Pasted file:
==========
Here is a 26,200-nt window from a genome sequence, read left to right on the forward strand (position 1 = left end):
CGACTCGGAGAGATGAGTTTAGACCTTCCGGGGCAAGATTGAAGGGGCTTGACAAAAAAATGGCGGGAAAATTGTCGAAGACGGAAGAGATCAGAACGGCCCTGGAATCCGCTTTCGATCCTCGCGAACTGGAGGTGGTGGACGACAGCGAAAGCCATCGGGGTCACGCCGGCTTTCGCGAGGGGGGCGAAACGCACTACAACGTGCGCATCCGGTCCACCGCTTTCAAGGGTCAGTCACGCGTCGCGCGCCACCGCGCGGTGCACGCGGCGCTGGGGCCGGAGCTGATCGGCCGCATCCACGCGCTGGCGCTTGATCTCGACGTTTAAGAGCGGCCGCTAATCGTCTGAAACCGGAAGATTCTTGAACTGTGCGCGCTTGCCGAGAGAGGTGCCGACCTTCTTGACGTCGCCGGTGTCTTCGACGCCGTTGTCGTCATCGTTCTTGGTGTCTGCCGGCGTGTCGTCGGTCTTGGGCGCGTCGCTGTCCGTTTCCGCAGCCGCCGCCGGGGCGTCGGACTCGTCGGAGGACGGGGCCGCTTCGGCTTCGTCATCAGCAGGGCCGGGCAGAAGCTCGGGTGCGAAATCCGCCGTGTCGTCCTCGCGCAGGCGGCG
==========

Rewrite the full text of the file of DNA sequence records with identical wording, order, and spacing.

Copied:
Here is a 26,200-nt window from a genome sequence, read left to right on the forward strand (position 1 = left end):
CGACTCGGAGAGATGAGTTTAGACCTTCCGGGGCAAGATTGAAGGGGCTTGACAAAAAAATGGCGGGAAAATTGTCGAAGACGGAAGAGATCAGAACGGCCCTGGAATCCGCTTTCGATCCTCGCGAACTGGAGGTGGTGGACGACAGCGAAAGCCATCGGGGTCACGCCGGCTTTCGCGAGGGGGGCGAAACGCACTACAACGTGCGCATCCGGTCCACCGCTTTCAAGGGTCAGTCACGCGTCGCGCGCCACCGCGCGGTGCACGCGGCGCTGGGGCCGGAGCTGATCGGCCGCATCCACGCGCTGGCGCTTGATCTCGACGTTTAAGAGCGGCCGCTAATCGTCTGAAACCGGAAGATTCTTGAACTGTGCGCGCTTGCCGAGAGAGGTGCCGACCTTCTTGACGTCGCCGGTGTCTTCGACGCCGTTGTCGTCATCGTTCTTGGTGTCTGCCGGCGTGTCGTCGGTCTTGGGCGCGTCGCTGTCCGTTTCCGCAGCCGCCGCCGGGGCGTCGGACTCGTCGGAGGACGGGGCCGCTTCGGCTTCGTCATCAGCAGGGCCGGGCAGAAGCTCGGGTGCGAAATCCGCCGTGTCGTCCTCGCGCAGGCGGCG